Africa adopts French team

Four­teen of the French play­ers have their roots on the African con­ti­nent

Sunday Times - - Sport -

● Africa’s di­rect in­ter­est in the World Cup ended dis­ap­point­ingly early in the first round in Russia, but with France hav­ing 14 play­ers with roots on the con­ti­nent there is lit­tle doubt which side Africans will be back­ing in to­day’s World Cup fi­nal.

France’s progress to the de­cid­ing game in Moscow against Croa­tia has kept alive in­ter­est for Africa with the di­verse and mul­ti­cul­tural French squad not only rep­re­sent­ing the het­ero­gene­ity of the coun­try but also an African di­as­pora that is a hot­bed of foot­balling tal­ent.

“The di­ver­sity of the squad is in the im­age of this beau­ti­ful coun­try that is France,” said mid­fielder Blaise Ma­tu­idi, born in Toulouse to an An­golan fa­ther and a Con­golese mother.

“For us, it’s superb. We are proud to rep­re­sent this beau­ti­ful jersey and I think the peo­ple are also proud to have a na­tional team like that.”

Not only do im­mi­grant com­mu­ni­ties sup­ply a sig­nif­i­cant num­ber of play­ers to na­tional teams across Europe but African na­tions also ben­e­fit, hav­ing been able to boost their tal­ent pools by court­ing play­ers from the di­as­pora.

Of­ten there is a bat­tle of the heart­strings as African foot­ball au­thor­i­ties go head to head with Euro­pean fed­er­a­tions for the loyBy alty of a player born in Europe. But with African roots, they will re­gard many of those play­ing in the fi­nal as tal­ent that has slipped through their hands.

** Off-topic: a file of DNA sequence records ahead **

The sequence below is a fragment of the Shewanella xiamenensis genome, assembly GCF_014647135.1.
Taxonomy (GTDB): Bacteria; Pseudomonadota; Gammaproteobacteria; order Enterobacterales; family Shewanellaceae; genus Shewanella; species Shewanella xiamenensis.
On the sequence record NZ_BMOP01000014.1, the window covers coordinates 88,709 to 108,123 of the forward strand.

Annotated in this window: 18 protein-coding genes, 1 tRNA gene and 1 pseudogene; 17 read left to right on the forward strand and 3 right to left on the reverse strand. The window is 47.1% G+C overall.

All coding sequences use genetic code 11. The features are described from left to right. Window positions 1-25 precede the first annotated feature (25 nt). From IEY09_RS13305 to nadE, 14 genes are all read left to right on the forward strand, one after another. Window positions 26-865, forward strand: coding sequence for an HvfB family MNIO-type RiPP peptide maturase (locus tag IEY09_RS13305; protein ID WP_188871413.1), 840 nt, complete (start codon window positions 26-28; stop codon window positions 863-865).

Paul Pogba’s el­der twin brothers play for Guinea but their younger sib­ling, born in the sub­urbs of Paris, was just 20 when France handed him a first cap, thereby ty­ing him to their cause.

Fifa per­mits player to switch in­ter­na­tional al­le­giance only be­fore they have played a com­pet­i­tive se­nior in­ter­na­tional.

Cameroon sent famed striker Roger Milla to try to per­suade Sa­muel Umtiti to play for them. He was born in Yaounde but moved to France at an early age and came up through the French junior na­tional teams.

Back-up goal­keeper Steve Man­danda is in France’s squad and has a brother who kept goal for the Demo­cratic Repub­lic of Congo.

The rest of the squad with African con­nec­tions are French-born to par­ents from Al­ge­ria, An­gola, Congo, Mali, Mau­ri­ta­nia, Morocco, Nige­ria, Sene­gal and Togo.

Links be­tween French and African foot­ball go back 80 years. Sene­galese Raoul Di­agne played in the 1938 World Cup and later be­came a deputy in the French assem­bly, and the first coach of in­de­pen­dent Sene­gal.

Just Fon­taine, whose tally of 13 goals in the 1958 fi­nals re­mains a World Cup record, came from Morocco, and Zine­dine Zi­dane, ar­guably the great­est French foot­baller, was born in Mar­seille to Al­ge­rian par­ents. He was the hero of France’s World Cup-win­ning team 20 years ago whose suc­cess was hailed as a pow­er­ful and in­spir­ing re­jec­tion of racism in French so­ci­ety.

Croa­tia captain Luka Mo­dric says de­ter­mi­na­tion and self-be­lief were al­ways more im­por­tant than phys­i­cal stature in foot­ball and that will be as true in the fi­nal as in any other match.

At 1.72m and 66kg, the Croa­tia play­maker can cut a diminu­tive fig­ure on the pitch but he has few ri­vals when it comes to skill, game man­age­ment and stamina.

The win­ner of four Cham­pi­ons League ti­tles with Real Madrid will play the big­gest match of his life against France.

“I’ve al­ways ig­nored such talk,” he told re­porters on the eve of his na­tion’s first World Cup fi­nal. “I have never doubted my­self even if oth­ers did, I al­ways be­lieved I could get to where I am to­day and thank God this came true. You don’t have to be a gi­ant to play foot­ball. I am happy with where I am and I never cared what any­one else said.”

France will be clear favourites to win a sec­ond World Cup.

I think the peo­ple are also proud to have a na­tional team like that

Blaise Ma­tu­idi

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